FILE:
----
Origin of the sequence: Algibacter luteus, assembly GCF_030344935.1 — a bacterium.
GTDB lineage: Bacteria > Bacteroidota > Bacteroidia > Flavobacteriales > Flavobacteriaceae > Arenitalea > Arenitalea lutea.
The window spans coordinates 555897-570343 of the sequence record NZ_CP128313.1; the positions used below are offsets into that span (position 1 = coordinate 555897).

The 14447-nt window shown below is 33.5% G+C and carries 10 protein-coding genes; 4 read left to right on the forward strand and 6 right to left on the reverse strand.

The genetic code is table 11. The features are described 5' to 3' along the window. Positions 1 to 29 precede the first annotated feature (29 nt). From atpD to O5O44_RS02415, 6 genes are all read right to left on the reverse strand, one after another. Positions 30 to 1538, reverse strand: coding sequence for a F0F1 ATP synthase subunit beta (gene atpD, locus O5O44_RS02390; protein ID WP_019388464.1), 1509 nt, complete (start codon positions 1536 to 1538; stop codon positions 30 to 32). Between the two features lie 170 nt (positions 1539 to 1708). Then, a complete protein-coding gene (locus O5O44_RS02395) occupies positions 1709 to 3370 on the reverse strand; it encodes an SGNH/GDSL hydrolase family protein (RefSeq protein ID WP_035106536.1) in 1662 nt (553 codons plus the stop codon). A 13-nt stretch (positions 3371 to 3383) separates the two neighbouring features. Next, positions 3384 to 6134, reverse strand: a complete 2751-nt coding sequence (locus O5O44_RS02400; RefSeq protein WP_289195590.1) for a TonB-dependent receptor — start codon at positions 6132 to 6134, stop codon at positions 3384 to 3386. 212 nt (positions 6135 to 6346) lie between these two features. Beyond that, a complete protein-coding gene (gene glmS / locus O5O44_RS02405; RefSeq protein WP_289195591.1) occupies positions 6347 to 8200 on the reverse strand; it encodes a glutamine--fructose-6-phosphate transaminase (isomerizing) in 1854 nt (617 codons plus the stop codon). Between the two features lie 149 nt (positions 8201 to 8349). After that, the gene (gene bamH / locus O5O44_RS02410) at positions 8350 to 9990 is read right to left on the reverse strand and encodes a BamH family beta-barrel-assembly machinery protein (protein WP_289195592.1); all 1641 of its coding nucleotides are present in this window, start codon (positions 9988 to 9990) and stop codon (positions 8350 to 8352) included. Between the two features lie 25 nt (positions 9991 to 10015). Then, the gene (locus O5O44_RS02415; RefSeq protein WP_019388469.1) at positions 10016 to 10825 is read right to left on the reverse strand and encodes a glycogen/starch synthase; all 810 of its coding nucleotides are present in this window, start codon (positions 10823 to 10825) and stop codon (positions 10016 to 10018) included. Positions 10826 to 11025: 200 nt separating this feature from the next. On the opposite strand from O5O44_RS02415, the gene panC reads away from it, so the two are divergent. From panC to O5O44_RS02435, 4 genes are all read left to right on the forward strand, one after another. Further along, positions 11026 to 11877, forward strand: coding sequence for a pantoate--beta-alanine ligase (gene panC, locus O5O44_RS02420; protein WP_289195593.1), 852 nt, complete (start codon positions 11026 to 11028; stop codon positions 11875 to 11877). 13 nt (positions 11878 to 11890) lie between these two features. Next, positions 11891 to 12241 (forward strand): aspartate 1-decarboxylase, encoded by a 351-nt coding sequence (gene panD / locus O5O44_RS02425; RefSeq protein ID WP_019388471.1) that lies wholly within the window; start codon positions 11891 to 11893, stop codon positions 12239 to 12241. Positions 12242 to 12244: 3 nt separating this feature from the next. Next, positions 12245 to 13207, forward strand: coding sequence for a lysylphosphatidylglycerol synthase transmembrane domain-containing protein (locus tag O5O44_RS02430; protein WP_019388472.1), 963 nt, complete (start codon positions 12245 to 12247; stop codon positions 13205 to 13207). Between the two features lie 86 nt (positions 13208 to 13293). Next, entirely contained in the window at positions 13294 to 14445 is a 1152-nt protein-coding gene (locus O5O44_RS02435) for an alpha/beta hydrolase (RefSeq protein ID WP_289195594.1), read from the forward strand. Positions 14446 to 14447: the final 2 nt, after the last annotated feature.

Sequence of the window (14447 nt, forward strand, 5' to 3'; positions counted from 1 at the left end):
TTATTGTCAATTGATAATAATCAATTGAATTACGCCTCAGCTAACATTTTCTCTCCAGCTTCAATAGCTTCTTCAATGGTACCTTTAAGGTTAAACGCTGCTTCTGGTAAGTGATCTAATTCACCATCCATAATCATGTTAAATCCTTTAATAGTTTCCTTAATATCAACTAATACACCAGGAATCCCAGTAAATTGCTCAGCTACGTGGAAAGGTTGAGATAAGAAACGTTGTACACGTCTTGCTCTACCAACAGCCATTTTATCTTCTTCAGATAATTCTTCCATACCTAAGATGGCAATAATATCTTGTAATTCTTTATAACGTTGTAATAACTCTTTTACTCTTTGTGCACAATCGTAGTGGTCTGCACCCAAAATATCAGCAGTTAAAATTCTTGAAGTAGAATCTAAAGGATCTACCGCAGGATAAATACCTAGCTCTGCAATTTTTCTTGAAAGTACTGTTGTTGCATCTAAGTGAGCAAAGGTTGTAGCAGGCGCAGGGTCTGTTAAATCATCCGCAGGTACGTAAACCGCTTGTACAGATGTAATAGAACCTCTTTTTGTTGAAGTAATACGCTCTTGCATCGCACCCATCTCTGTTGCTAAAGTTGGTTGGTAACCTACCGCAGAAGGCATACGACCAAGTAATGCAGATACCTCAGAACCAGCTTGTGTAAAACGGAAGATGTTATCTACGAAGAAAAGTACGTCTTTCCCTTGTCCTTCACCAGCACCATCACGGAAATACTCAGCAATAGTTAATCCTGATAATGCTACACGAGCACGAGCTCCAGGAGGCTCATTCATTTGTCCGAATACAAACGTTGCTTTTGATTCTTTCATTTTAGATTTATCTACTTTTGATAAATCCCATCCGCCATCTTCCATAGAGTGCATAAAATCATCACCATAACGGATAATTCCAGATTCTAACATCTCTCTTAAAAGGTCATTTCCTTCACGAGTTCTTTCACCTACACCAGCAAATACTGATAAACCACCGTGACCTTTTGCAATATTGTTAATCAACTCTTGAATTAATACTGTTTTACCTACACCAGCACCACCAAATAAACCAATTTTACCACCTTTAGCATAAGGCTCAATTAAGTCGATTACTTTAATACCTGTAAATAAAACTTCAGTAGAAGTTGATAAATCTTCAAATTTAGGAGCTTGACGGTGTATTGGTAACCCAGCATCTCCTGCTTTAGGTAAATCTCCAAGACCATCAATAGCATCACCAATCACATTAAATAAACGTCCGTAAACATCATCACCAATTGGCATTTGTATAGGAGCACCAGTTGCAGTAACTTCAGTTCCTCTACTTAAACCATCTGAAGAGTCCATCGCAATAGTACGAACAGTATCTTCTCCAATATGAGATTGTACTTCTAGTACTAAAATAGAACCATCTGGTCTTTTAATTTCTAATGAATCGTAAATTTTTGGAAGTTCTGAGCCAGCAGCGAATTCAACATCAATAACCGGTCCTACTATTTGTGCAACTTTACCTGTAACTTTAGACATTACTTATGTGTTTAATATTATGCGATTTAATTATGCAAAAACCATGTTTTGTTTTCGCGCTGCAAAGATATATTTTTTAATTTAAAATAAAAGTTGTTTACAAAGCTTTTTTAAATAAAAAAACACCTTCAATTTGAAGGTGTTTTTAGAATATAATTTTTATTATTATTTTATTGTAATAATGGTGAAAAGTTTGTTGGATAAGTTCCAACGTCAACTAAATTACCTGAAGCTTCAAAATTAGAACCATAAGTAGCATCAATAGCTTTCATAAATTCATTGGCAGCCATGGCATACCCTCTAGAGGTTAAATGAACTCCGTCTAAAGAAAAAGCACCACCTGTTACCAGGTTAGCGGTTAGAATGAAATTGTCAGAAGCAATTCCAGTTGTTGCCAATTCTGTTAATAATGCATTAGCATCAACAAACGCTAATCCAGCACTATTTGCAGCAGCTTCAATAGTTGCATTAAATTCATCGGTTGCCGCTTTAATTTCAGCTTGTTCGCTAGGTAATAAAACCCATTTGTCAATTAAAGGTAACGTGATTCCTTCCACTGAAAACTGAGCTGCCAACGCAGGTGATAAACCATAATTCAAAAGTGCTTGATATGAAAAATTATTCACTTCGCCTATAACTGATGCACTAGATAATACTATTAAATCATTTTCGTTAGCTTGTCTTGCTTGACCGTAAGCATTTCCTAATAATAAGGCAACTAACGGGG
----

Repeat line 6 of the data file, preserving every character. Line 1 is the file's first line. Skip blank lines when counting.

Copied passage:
Sequence of the window (14447 nt, forward strand, 5' to 3'; positions counted from 1 at the left end):